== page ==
Ancient Rites is an absolute gem. I discovered it just the other day at Bargain Books. When I saw the book, I remembered I had put it on my TBR list ages ago (probably around 2008 when it was published), after reading a glowing review but had never come across it in a book shop. It is said to be a detective novel which it certainly is not. If a novel has a character that is a detective and a murder is committed then, lo and behold, it’s a detective novel. The writers chosen to comment on the book in the flyleaf are crime novelists such as Deon Meyer, Margie Orford and Mike Nicol. Perhaps the idea is that, as crime novels sell well, this is a good way to market the book. This is quite misleading as Ancient Rites is more than this; it’s about relationships and their undercurrents, it’s about the hybridisation of cultures, it’s about vocation and healing, and how to find meaning in our mixed-up world. One could even argue that it is a feminist novel as it subverts the usual male domination one expects to find in a community such as this.
Thabang Maje, the main protagonist, is a burnt out disillusioned teacher who ‘prematurely retired from teaching’ and works for private investigators chasing debt and the like. He is asked to go to Marakong near Mafikeng to investigate the disappearance of a teacher, Mamo. This teacher happens to be someone he knew and loved at university. He is introduced to the primary school and the community as a temporary replacement for the missing educator, his undercover guise. He first meets one of his pupils, Jan-Jan Mothibi, a boy with the ‘delicate features of the Khoesan’ and recognises in him ‘the look of a people who sensed that when humanity finally gathered around the last fire, they may be absent, their tongues long stilled and their last prayers heard’. This sentence cut me to the quick with its evocation of last days couched in lyrical language. There are many examples of this sort of writing that jolt the reader into deep recognition of his meaning. Yet this is counterpointed by extremely funny descriptions of other people and situations.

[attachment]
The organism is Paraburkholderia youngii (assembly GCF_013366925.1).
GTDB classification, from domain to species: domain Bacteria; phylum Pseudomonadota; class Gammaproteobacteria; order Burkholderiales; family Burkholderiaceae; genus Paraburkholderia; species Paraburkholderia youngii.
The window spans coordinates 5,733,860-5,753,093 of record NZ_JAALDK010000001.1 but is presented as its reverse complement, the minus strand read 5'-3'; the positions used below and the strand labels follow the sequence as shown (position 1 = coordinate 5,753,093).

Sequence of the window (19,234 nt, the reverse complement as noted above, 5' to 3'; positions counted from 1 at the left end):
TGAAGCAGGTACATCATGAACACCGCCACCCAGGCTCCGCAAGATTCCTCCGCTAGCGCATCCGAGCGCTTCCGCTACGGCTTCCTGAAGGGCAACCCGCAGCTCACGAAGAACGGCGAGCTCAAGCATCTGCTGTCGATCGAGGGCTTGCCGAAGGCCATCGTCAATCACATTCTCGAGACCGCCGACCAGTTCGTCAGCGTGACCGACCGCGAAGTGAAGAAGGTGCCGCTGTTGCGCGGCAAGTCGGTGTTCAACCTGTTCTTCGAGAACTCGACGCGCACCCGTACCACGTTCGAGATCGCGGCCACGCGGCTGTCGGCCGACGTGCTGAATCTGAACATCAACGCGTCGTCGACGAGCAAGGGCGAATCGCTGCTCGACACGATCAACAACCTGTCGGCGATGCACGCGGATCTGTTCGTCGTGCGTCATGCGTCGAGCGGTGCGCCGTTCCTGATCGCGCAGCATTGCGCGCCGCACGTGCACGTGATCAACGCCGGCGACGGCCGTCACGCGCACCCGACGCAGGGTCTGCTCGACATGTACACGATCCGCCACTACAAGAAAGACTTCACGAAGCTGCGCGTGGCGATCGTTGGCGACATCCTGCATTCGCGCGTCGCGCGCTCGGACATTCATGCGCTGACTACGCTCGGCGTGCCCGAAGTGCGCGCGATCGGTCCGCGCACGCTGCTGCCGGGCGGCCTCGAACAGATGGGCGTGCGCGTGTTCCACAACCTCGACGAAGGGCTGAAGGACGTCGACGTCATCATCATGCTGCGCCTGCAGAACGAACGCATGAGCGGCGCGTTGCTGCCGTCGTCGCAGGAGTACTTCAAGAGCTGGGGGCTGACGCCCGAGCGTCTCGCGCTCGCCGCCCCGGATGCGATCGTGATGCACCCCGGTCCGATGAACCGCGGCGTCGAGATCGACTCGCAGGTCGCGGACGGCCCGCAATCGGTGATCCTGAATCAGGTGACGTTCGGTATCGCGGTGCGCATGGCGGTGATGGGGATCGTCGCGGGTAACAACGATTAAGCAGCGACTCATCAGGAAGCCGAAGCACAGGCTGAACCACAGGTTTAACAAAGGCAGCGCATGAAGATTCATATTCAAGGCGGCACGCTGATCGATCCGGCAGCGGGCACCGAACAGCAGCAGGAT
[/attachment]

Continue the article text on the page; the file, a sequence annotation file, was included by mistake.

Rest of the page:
He is introduced to the other two educators. The drawing of these characters is marvellous; Tlholwe does not simply describe the characters but in a few words manages to contextualise them so the reader almost immediately knows and can visualise the characters; men with their pretensions, their idiosyncrasies and their conceits laid bare; these ‘three African men standing in the cold in a barren school yard on the edge of the new South Africa, trying to look dignified.” His dry, sarcastic wit that describes their actions is both amusing and apt but there is an underlying affection and knowingness in his mockery.
It seems as if Maje does not investigate so much as he is investigated. The Molefe family, to which Mamo belongs, draws him in and he learns a little of the dynamics between two small villages where rumour and superstition have been fuelled to create tension that leads to tragedy. Furthermore, as well as Mamo being missing, prostitutes have been murdered. Maje visits the nearest town, Bullsdrift, and consults with the police officer, a woman, who makes him question his prejudices towards policewoman, a woman who he recognises is “helplessly watching her community slide towards dissolution”. The female characters in this novel are very strong, though not without flaws, while most of the male characters are insecure in one way or another beneath their blustering masks.
Maje’s investigation becomes an exploration of the people and their various circumstances; his thoughts on everything he sees are a social commentary illuminating the effects of modernity on society. He learns much about himself too, progressing from spending a lot of time “excavating fragments of a bitter-sweet past” to a mental state where he could see his future more positively. It is this that puts the novel into a category other than crime fiction. For some reason, I am reminded of Bessie Head’s, Mara. Perhaps this is due to the setting being close to Botswana and the people being Batswana with a sprinkling of Khoesan. The writing is rich and lyrical with creative, unusual metaphors. It is these aspects that transport me to a different world. I feel a part of it. This is what I love about reading.